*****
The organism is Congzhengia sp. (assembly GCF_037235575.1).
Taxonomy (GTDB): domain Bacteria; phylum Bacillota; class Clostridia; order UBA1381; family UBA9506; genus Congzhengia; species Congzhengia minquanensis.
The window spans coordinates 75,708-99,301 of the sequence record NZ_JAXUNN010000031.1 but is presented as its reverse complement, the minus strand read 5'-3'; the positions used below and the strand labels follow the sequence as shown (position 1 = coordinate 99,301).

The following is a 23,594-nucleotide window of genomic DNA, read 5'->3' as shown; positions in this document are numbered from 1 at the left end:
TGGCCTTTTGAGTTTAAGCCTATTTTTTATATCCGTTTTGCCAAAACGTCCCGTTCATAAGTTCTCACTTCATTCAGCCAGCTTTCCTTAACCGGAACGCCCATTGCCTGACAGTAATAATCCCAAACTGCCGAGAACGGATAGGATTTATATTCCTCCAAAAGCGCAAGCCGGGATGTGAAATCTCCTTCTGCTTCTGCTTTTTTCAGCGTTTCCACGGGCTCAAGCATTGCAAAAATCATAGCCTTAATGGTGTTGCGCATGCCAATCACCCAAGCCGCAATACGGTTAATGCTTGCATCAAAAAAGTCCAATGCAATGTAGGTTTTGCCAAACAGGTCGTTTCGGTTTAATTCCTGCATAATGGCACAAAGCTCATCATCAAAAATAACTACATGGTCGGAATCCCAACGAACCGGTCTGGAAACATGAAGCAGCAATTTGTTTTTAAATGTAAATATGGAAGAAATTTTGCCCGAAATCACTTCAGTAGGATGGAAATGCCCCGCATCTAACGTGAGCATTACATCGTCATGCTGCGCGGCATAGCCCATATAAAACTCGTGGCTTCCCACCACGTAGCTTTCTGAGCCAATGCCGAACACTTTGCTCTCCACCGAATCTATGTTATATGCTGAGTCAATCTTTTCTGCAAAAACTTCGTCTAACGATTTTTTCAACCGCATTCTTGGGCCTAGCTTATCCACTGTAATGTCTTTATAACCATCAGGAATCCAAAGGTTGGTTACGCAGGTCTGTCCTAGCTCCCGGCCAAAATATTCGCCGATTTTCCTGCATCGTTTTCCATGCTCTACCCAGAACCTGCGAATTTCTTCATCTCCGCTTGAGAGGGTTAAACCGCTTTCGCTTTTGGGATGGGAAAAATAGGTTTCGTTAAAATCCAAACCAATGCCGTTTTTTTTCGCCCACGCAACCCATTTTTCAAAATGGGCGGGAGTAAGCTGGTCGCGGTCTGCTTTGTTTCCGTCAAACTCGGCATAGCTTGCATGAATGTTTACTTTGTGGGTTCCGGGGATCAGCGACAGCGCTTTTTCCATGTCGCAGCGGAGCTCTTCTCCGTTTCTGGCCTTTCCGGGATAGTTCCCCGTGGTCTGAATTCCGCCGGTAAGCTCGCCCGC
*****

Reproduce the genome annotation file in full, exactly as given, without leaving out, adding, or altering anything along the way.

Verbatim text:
The organism is Congzhengia sp. (assembly GCF_037235575.1).
Taxonomy (GTDB): domain Bacteria; phylum Bacillota; class Clostridia; order UBA1381; family UBA9506; genus Congzhengia; species Congzhengia minquanensis.
The window spans coordinates 75,708-99,301 of the sequence record NZ_JAXUNN010000031.1 but is presented as its reverse complement, the minus strand read 5'-3'; the positions used below and the strand labels follow the sequence as shown (position 1 = coordinate 99,301).

The following is a 23,594-nucleotide window of genomic DNA, read 5'->3' as shown; positions in this document are numbered from 1 at the left end:
TGGCCTTTTGAGTTTAAGCCTATTTTTTATATCCGTTTTGCCAAAACGTCCCGTTCATAAGTTCTCACTTCATTCAGCCAGCTTTCCTTAACCGGAACGCCCATTGCCTGACAGTAATAATCCCAAACTGCCGAGAACGGATAGGATTTATATTCCTCCAAAAGCGCAAGCCGGGATGTGAAATCTCCTTCTGCTTCTGCTTTTTTCAGCGTTTCCACGGGCTCAAGCATTGCAAAAATCATAGCCTTAATGGTGTTGCGCATGCCAATCACCCAAGCCGCAATACGGTTAATGCTTGCATCAAAAAAGTCCAATGCAATGTAGGTTTTGCCAAACAGGTCGTTTCGGTTTAATTCCTGCATAATGGCACAAAGCTCATCATCAAAAATAACTACATGGTCGGAATCCCAACGAACCGGTCTGGAAACATGAAGCAGCAATTTGTTTTTAAATGTAAATATGGAAGAAATTTTGCCCGAAATCACTTCAGTAGGATGGAAATGCCCCGCATCTAACGTGAGCATTACATCGTCATGCTGCGCGGCATAGCCCATATAAAACTCGTGGCTTCCCACCACGTAGCTTTCTGAGCCAATGCCGAACACTTTGCTCTCCACCGAATCTATGTTATATGCTGAGTCAATCTTTTCTGCAAAAACTTCGTCTAACGATTTTTTCAACCGCATTCTTGGGCCTAGCTTATCCACTGTAATGTCTTTATAACCATCAGGAATCCAAAGGTTGGTTACGCAGGTCTGTCCTAGCTCCCGGCCAAAATATTCGCCGATTTTCCTGCATCGTTTTCCATGCTCTACCCAGAACCTGCGAATTTCTTCATCTCCGCTTGAGAGGGTTAAACCGCTTTCGCTTTTGGGATGGGAAAAATAGGTTTCGTTAAAATCCAAACCAATGCCGTTTTTTTTCGCCCACGCAACCCATTTTTCAAAATGGGCGGGAGTAAGCTGGTCGCGGTCTGCTTTGTTTCCGTCAAACTCGGCATAGCTTGCATGAATGTTTACTTTGTGGGTTCCGGGGATCAGCGACAGCGCTTTTTCCATGTCGCAGCGGAGCTCTTCTCCGTTTCTGGCCTTTCCGGGATAGTTCCCCGTGGTCTGAATTCCGCCGGTAAGCTCGCCCGC